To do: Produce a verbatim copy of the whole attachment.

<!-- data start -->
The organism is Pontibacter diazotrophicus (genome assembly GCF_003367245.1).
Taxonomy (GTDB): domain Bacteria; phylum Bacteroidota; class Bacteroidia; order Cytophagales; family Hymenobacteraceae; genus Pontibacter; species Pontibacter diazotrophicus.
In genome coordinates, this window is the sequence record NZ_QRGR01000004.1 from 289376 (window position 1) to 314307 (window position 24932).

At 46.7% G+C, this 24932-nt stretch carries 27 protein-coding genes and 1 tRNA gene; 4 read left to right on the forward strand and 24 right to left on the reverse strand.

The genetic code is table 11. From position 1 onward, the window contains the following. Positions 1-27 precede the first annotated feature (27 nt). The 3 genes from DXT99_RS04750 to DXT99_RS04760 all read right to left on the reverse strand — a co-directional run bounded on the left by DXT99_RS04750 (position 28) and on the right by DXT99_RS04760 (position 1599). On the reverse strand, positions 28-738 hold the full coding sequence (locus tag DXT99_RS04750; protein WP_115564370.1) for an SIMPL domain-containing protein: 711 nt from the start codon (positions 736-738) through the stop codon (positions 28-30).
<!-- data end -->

The organism is Pontibacter diazotrophicus (genome assembly GCF_003367245.1).
Taxonomy (GTDB): domain Bacteria; phylum Bacteroidota; class Bacteroidia; order Cytophagales; family Hymenobacteraceae; genus Pontibacter; species Pontibacter diazotrophicus.
In genome coordinates, this window is the sequence record NZ_QRGR01000004.1 from 289376 (window position 1) to 314307 (window position 24932).

At 46.7% G+C, this 24932-nt stretch carries 27 protein-coding genes and 1 tRNA gene; 4 read left to right on the forward strand and 24 right to left on the reverse strand.

The genetic code is table 11. From position 1 onward, the window contains the following. Positions 1-27 precede the first annotated feature (27 nt). The 3 genes from DXT99_RS04750 to DXT99_RS04760 all read right to left on the reverse strand — a co-directional run bounded on the left by DXT99_RS04750 (position 28) and on the right by DXT99_RS04760 (position 1599). On the reverse strand, positions 28-738 hold the full coding sequence (locus tag DXT99_RS04750; protein WP_115564370.1) for an SIMPL domain-containing protein: 711 nt from the start codon (positions 736-738) through the stop codon (positions 28-30).